Upon the return of the friendly hostess, I was informed of merely the four beers they didn't have and not of which they did, and that it could be up to an hour wait.  I said, again, that might be fine, but I'd greatly like to know what they do have - especially on cask - if we would wait that long for a table (or even the bar).  I was politely told that she'd happily get me that after seating the next customers and she returned with the beer menu and a statement that, "I am pretty sure there is no cask."

The menu was enticing enough, so we waited nearly 30 minutes and the line moved regularly though it grew immensely during our wait.

Upon entrance, we were frankly shocked.  No less than four hostesses took turns seating people, though less than 1/3 of the interior and 50% of the exterior was occupied, and we had been told there was only interior space available.  Minimal wait staff struggled to meet table orders while hostesses killed time and the place sat mostly empty and yet - though an exterior sign bragged of their monstrous space - there were people outside waiting for up to an hour to enter a nearly empty restaurant?!?  It seemed like a staffing issue, though with a few months under their belts, one would presume that could and should have already been resolved promptly!

Then, despite her charms and patience, our server brought me the draught, rather than the cask version of the first beer I ordered (after not originally being sure of what the cask was).  She almost seemed to be shocked that I could tell the difference and checked with the barkeep before telling me - without apology - that she'd bring me the right drink.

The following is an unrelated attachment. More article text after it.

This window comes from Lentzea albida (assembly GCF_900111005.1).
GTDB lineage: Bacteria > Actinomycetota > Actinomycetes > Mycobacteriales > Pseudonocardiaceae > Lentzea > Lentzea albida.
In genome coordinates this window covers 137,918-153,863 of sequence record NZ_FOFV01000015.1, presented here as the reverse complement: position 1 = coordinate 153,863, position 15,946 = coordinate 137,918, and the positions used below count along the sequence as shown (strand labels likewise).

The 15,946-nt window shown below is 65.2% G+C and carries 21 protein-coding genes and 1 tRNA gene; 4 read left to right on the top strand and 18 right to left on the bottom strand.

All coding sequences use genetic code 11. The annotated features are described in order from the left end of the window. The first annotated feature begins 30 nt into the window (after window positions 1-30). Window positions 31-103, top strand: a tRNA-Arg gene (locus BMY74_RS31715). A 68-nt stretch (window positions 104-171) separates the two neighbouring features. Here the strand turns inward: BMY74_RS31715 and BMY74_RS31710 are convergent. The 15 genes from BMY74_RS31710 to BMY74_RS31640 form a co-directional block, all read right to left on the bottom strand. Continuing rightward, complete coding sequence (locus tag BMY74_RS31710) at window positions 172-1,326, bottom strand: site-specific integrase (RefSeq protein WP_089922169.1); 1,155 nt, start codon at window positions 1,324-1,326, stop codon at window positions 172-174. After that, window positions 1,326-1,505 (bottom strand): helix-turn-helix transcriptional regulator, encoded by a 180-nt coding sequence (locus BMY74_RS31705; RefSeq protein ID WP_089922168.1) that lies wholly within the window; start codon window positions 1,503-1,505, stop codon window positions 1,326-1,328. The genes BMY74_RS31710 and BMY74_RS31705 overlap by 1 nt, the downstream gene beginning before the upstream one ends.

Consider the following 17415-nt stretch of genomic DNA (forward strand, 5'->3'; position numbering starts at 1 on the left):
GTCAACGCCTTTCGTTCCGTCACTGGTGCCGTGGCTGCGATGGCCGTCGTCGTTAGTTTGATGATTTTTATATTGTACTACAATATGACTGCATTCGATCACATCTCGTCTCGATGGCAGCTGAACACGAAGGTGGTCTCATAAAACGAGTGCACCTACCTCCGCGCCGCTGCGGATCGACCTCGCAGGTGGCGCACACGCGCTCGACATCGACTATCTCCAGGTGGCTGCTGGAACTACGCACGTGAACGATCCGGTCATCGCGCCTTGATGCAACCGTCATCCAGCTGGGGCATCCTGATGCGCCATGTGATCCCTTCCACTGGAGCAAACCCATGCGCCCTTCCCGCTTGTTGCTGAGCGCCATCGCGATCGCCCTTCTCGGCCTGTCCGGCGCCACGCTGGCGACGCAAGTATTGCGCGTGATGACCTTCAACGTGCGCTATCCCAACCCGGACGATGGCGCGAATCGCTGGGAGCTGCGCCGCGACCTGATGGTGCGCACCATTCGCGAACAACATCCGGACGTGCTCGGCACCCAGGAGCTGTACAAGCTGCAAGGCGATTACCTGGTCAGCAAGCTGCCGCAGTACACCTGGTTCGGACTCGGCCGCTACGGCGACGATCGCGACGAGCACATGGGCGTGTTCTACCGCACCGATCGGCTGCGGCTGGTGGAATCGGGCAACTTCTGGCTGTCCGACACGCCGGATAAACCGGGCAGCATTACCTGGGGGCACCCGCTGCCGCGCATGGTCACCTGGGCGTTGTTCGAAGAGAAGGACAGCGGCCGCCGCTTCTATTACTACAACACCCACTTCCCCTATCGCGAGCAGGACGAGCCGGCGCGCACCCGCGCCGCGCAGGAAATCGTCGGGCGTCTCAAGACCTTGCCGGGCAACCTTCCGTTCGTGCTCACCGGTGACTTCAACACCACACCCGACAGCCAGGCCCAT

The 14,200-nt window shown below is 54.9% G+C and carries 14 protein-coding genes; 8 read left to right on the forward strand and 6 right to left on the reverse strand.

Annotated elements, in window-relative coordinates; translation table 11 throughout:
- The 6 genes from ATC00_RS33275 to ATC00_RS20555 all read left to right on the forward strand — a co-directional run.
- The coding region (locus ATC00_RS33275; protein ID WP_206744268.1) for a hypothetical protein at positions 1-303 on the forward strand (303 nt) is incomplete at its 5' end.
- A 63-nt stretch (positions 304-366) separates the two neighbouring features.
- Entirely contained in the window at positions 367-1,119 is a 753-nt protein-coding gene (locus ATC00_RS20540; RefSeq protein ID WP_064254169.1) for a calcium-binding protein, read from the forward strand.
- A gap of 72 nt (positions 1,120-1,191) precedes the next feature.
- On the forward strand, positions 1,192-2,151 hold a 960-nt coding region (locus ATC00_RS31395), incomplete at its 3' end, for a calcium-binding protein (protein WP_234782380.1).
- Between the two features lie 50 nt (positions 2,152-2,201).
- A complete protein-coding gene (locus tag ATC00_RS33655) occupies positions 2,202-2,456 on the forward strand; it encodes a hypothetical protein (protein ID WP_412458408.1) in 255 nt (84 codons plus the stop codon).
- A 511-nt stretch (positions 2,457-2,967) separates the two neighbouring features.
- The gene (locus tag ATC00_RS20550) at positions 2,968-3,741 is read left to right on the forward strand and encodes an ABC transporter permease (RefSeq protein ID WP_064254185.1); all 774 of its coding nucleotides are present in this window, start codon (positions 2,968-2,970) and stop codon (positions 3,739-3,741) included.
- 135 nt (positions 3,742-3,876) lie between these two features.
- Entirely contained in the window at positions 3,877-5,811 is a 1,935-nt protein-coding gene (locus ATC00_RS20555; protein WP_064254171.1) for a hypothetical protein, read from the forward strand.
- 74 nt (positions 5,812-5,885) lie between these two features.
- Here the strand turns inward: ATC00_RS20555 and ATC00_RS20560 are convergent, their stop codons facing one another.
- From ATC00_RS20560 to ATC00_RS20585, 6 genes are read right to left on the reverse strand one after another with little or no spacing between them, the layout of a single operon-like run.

I don't, however, actually fault her, but with 20+ beers (their own and others), I'd think a little beer education is necessary for what seemed a remarkably under-educated and under-prepared staff.  It worked out fine, but seemed more in line with what one would expect at a finer dining restaurant where beer is secondary to the wine of some note and not what we were craving after a macro-imposed self-denial through the game at the Rogers Centre Skydome.

Flights were nicely organized into types and the Leaside offered Boneshaker, Fracture, Tempest, and Vicar's Vice which pleased both myself and my friend, though a make-your-own-flight (even if a dollar more) would certainly add to the beer-worthiness of the establishment.

In Conclusion:

I enjoyed myself, though I felt as if I were a drinker in a dining room, burdening the wait staff by asking questions about beer they had no answers to.  The food seemed intriguing, and the location (interior and exterior) is remarkable, but I'd pay more for great beer and knowledgeable service than for ambience and an experience replicable in many a restaurant around the city.  The wait time, however, despite the emptiness was bizarre and almost seemed like an effort in hype-building and I have heard this is a regular practice.

I enjoyed the beer and the place enough to go again - but not for a few drinks without assurance things have changed.  Perhaps only for a meal.

However, the harshness of this review serves mainly to provoke these very changes.  Hiring and training staff seems a minimal requirement in any business and the strengths here are clear, but without nurturing them Amsterdam risks bringing in the pretentious and alienating the beer-geek.  Maybe that's their market though and if so, you've been alerted - whoever you may be!